Dershowitz: President Can Abuse Power If It Helps Get Them Reelected
Alan Dershowitz, Harvard law professor and member of President Trump’s impeachment defense team. Photo: AP/Shutterstock
Alan Dershowitz, one of the members of President Trump’s legal team, has an odd habit of using the reductio ad absurdum technique to his own arguments. Dershowitz argues that “abuse of power” is not a category of behavior that can be impeachable. He admits he previously believed the opposite, and that the vast majority of constitutional scholars believe the opposite, but claims to have delved into it and discovered that they are all wrong. Dershowitz has conceded that even if Trump handed Alaska over to Vladimir Putin, that would not be an impeachable offense.
Speaking in the Senate trial Wednesday, he managed to express his own principle in an even more absurd fashion. “If a president does something which he believes will help him get elected in the public interest,” he said, “that cannot be the kind of quid pro quo that results in impeachment.” So any abuse of presidential power designed at least in part to aid his own reelection is not impeachable.
What if the president were to pressure foreign governments to imprison members of the opposing party if they pass through their territory? Or withhold disaster aid from a governor unless that governor announces an investigation of the president’s rival? Offer pardons to anybody who kills his opponent? If it helps the president win, then you can’t impeach.
Trump’s authoritarianism has many enablers, but Dershowitz is the most curious. Dershowitz claims to have flocked to the cause because of his “civil libertarian” principles, which have led him to cede to the president vast authority to ensconce himself in power. He has little evident motive, either financial (yes, he can sell books to trump fans, but he could alternatively sell books to Trump haters) or ideological (he agrees with Trump’s Middle East policy, but disagrees with other Trump policies). Most strangely of all, Dershowitz appears intent on denying that he is doing what he plainly is. He compulsively insists he is not a Trump partisan, however obvious it may be that he has become one.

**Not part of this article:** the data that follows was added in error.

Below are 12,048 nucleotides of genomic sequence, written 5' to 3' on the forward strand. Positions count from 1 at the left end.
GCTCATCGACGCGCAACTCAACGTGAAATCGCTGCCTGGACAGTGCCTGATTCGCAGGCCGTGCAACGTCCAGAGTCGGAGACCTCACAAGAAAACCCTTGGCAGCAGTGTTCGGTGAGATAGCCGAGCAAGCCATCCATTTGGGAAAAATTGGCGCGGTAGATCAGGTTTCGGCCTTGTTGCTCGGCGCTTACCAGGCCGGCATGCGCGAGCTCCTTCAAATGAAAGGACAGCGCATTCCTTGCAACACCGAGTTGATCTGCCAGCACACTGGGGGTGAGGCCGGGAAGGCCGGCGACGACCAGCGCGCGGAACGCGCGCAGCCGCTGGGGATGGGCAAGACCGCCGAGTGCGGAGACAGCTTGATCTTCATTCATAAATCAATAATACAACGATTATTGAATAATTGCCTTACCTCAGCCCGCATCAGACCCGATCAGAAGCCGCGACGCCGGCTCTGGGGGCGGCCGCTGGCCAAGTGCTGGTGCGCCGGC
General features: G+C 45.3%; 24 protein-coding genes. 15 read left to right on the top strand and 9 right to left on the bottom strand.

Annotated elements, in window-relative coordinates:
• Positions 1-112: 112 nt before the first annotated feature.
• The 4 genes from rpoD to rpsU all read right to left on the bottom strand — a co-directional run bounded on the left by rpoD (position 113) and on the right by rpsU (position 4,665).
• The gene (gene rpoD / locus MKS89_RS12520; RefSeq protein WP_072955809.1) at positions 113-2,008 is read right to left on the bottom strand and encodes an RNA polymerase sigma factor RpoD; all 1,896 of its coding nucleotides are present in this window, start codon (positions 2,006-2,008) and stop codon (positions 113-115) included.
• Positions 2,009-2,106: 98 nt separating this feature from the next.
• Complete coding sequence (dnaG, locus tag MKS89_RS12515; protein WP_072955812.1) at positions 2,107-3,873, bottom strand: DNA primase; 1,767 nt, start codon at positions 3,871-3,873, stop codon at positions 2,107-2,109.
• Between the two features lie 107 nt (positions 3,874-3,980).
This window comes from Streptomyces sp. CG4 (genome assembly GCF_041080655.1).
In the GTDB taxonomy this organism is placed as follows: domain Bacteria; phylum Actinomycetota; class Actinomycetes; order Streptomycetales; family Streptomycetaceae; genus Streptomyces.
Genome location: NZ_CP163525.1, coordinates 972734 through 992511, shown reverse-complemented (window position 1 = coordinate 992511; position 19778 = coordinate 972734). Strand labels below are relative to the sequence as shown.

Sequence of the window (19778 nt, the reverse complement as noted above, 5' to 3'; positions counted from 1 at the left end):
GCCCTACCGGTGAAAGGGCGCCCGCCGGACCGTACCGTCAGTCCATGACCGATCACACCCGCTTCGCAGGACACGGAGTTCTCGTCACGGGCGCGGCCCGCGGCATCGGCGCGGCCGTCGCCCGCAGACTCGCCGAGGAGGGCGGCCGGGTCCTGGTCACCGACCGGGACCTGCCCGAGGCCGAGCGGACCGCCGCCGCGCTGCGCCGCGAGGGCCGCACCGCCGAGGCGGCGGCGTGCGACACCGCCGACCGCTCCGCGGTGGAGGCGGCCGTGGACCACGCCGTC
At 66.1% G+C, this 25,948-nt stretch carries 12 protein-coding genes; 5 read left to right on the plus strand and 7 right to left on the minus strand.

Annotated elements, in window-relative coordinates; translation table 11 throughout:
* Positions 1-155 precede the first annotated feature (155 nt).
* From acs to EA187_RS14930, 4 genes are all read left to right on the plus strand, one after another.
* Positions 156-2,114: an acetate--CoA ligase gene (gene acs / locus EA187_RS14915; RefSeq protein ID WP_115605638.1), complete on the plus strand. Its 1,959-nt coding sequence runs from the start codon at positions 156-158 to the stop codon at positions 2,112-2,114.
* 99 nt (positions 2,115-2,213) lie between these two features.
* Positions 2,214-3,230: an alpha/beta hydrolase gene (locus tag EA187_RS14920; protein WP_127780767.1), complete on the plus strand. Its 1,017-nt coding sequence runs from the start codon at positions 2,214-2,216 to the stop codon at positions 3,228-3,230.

Dershowitz has fervently denied that he is even “a member of Trump’s legal team.” He then conceded he would present arguments about impeachment, and then tried to clarify that “I’m not part of the regular team that will be making strategic decisions and participating in questions about whether there should be witnesses or not.” Whatever picayune distinction he had in mind, Dershowitz has delivered remarks opposing impeachment as part of the time allotted to Trump’s defenders. And there he was today, sitting at the Trump defense table, answering questions on Trump’s behalf along with the other lawyers who did admit to being on his legal team.
The same bizarre hairsplitting tendency came up again in yet another moment of Dershowitzian set-piece theater. The saga began Friday, when Secretary of State Mike Pompeo bullied and then lied about NPR correspondent Mary Louise Kelly (falsely claiming she had asked questions on a topic she had promised not to touch, and then falsely claiming she had failed to locate Ukraine on a map after he demanded it). Pompeo, caught in his lies, retaliated by throwing a different NPR reporter off a State Department plane.
Tuesday, a delighted Trump congratulated Pompeo for this behavior. “That was very impressive,” Trump told an audience. “That reporter couldn’t have done too good a job on you. I think you did a good job on her!” Dershowitz, sitting behind Pompeo, leaned over to pat him on the back as Trump congratulated him.
Appearing later that evening on CNN, though, Dershowitz denied that he was joining in the congratulations. He did it “because I like Pompeo’s views on the Middle East,” he explained. “I thoroughly disapprove of the way he reportedly treated a reporter. I don’t think reporters should ever be treated that way, and I don’t think presidents should ever say it’s a good thing to do that.” When it was pointed out that he patted Pompeo on the back while Trump was praising his mistreatment of a reporter, Dershowitz laughed it off. “I think you’re reading too much into that. I have patted him on the back a dozen times when we’ve talked about the Middle East, so that’s what my pat was intended to encourage.”
It was characteristically Dershowitzian. The thing you saw transpire on television did not actually happen, or at least it didn’t mean what everybody on all sides thought it meant. Even though Dershowitz’s actions plainly conveyed one meaning — congratulating Pompeo for bullying the press — in Dershowitz’s mind, it meant something altogether different. In his mind his actions followed a principle completely disconnected from the drama in which he had participated.